The Burgers at Spork Need to Phone Home
The second visit's burger, with a tough to manage tower of toppings
There are a lot of things to love about Spork. There's the mystifying theme of alien abduction: The bathroom doors show "men" and "women" icons beaming up to an alien saucer. A tiny Spork logo on the menu reads "A Message from Space" in Forbidden Planet font. The beer list has great and brisk, hoppy beers. The fries come smoking hot and salty. There are actual tiki cocktails. A Blue Hawaiian is one of them. The hot dogs are beefy and lovable as hell.
The burgers are not. I'll confess that I really wanted to love them. I studied the menu in advance, probably way too excited about the cheese options. Humboldt Fog is there! Kimchi! Lamb lips! Kidding about the last one, but you get the idea! For one thing, as Food Critic Guy reported, the sirloin and brisket patties are house-ground. Spork is also a restaurant which is growing in the carcass of a Sonic America's Drive-In, which is awesome by itself. I mean, with a team that brought us Smoke and Bolsa -- how could it possibly suck?
Lettuce so huge it could conserve rain water
The burgers are build-your-own, and you start with the brisket and sirloin patty (nine bucks). Then you pick a sauce, like Japanese Red Chile Mayo or Guiness Grain Mustard, a cheese, and extras like bacon, kimchi, Korean pickles, and "Dr. Pepper Spicy Onions." On two different occasions, between three different build-your-owns, the burgers suffered from problems.
On the first trip, zombie-hungry from long day that featured a kale salad, I had American cheese, bacon, and the Louie sauce (their own thousand island). I went for medium rare, and it came with iceberg lettuce, threads of red onion, and two big slices of tomato. The iceberg lettuce was immediately impossible and huge enough to gather rain water. The burger had the tell-tale house ground look, with a big seared crust. The first bite revealed an eye-opener of a problem: Salt. Combined with the big slices of bacon, the burger was salty enough to wake up a coma patient. It was cooked medium, with very little pink. It was still juicy enough to mow through napkins, though.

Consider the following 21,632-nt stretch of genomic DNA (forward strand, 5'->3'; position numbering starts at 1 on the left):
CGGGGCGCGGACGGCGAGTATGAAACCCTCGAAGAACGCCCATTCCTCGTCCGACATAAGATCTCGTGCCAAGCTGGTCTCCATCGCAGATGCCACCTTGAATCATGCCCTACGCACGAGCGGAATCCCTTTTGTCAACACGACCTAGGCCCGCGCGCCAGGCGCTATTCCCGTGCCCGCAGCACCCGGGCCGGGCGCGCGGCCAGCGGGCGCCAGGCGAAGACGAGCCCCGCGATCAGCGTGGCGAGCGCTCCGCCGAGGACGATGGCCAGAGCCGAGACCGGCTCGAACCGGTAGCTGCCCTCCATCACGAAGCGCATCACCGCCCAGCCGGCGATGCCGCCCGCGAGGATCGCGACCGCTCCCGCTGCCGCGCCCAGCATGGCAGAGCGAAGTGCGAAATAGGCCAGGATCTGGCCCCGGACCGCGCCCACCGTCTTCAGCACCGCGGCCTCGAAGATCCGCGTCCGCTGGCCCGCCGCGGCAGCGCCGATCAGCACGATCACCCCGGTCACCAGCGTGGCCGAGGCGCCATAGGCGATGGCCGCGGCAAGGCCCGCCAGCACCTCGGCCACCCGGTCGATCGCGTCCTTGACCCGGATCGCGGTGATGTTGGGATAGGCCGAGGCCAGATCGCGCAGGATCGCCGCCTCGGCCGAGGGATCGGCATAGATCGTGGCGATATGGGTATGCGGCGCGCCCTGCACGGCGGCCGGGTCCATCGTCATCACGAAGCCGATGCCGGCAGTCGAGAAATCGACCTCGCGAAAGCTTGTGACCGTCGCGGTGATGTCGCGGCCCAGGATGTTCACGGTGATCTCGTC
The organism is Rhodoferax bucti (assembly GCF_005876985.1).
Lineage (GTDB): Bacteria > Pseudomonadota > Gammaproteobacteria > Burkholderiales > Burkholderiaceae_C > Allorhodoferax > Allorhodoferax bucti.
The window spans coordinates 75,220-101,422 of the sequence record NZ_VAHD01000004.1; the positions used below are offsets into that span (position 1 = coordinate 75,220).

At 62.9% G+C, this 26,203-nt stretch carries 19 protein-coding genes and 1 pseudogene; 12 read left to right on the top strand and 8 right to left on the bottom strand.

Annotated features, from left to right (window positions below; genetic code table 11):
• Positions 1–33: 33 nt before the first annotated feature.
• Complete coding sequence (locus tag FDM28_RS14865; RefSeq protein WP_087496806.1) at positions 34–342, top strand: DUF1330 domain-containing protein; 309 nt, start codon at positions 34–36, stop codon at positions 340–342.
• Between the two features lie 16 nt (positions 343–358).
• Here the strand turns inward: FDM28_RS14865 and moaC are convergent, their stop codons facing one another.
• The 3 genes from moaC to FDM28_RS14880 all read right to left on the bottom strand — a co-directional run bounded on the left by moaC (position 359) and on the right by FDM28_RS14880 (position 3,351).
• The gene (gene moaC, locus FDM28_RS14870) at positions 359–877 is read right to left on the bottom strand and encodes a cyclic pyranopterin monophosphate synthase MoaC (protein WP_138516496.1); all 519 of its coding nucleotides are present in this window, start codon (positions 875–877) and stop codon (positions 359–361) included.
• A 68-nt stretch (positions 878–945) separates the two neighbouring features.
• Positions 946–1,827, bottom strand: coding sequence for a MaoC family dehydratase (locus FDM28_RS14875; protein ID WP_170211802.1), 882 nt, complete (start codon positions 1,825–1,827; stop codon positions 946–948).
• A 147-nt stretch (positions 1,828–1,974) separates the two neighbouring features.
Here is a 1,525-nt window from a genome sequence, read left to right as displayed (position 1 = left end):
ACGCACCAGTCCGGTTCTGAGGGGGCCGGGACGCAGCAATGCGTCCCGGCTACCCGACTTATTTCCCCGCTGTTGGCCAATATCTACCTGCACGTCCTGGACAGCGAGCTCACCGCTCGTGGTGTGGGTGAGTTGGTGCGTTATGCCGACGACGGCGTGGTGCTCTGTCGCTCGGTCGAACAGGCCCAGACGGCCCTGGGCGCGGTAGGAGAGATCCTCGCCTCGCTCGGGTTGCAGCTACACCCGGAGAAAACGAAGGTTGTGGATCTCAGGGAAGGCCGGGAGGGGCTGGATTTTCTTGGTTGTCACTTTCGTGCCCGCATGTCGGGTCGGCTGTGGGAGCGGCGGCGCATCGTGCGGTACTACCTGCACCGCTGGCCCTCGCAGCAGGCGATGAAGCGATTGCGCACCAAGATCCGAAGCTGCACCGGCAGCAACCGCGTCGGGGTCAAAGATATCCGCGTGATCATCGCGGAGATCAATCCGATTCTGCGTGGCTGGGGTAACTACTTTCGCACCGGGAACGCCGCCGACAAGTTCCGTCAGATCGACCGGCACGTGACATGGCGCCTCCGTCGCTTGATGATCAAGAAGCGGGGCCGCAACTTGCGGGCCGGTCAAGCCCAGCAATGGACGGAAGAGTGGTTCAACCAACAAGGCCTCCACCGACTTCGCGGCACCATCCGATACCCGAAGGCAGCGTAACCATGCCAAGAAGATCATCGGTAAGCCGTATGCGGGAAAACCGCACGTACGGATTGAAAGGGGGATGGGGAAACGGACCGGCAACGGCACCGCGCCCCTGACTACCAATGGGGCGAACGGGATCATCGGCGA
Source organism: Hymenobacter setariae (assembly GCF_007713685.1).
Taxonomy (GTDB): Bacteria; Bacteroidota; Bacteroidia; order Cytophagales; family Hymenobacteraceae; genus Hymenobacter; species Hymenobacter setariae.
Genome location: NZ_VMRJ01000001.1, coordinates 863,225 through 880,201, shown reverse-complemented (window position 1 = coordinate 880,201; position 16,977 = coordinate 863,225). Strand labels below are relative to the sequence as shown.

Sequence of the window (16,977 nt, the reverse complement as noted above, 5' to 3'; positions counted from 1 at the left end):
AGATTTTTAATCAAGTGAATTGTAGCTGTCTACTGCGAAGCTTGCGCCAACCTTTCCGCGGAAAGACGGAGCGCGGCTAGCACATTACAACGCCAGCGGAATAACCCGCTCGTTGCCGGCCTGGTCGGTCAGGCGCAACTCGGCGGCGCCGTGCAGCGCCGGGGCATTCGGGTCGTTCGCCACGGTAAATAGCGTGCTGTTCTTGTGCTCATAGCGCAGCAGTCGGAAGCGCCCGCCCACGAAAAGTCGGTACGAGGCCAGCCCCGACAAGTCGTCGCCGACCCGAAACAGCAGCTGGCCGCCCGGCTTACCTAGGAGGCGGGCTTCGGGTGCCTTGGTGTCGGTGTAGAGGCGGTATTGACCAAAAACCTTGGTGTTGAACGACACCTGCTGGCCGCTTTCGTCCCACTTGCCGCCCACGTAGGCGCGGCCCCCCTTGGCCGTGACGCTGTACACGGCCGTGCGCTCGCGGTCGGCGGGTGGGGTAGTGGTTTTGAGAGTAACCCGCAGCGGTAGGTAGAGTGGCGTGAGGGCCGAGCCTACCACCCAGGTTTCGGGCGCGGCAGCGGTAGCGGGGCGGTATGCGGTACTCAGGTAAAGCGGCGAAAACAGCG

A second visit with Lady Friend brought more issues: My beef burger with a punchy lemon dill and tarragon mayo, "Dr. Pepper spicy onions," and American cheese was cooked nearly well-done after asking for medium rare. The lettuce was awkward again, big cups that caused the bun to slide off like it was on a cartoon banana peel. Those two huge tomato slices were on repeat, perfectly ripe but needing some dressing to make them pop.
The Lady Friend likes her burgers simple, with cheddar and mustard. Hers came with an absolute ocean of yellow mustard. There is actually no more mustard now because it was all on her burger. It shocked the flavor right out of it. She called it "The Great Mustard Disaster of 2015."
With a house-grind and a superhero team, I really wanted Spork's burgers to sing. There are so many things to love about the place -- Tiki-inspired cocktails on the menu is almost enough -- but the beef could stand to be beamed back up for research.
Spork is in far North America, I think Canada, at 6110 Frankford Road, 214-643-6871.
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